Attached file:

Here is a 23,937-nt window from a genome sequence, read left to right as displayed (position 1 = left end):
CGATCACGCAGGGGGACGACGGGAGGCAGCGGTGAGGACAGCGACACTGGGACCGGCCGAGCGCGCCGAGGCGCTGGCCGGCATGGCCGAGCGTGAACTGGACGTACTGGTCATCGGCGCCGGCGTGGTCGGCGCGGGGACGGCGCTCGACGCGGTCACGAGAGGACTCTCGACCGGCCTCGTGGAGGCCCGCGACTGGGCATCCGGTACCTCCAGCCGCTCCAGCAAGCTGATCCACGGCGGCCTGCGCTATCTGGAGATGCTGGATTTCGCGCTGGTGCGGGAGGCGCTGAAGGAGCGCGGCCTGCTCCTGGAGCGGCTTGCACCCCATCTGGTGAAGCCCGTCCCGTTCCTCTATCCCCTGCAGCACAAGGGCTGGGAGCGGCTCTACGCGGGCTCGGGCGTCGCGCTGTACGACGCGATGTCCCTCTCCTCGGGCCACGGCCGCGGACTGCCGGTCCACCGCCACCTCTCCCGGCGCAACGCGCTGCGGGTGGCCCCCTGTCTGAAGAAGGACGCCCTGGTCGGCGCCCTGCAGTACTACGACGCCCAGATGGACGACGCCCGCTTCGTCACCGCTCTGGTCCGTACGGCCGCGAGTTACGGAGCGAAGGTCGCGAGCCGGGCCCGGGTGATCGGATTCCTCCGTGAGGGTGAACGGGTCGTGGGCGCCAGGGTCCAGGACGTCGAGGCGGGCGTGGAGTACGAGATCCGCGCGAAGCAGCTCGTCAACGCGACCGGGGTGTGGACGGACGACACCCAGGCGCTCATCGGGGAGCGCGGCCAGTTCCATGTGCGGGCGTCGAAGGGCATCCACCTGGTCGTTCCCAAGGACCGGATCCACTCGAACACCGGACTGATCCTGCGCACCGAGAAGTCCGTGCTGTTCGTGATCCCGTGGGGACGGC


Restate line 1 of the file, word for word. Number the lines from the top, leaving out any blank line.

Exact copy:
Here is a 23,937-nt window from a genome sequence, read left to right as displayed (position 1 = left end):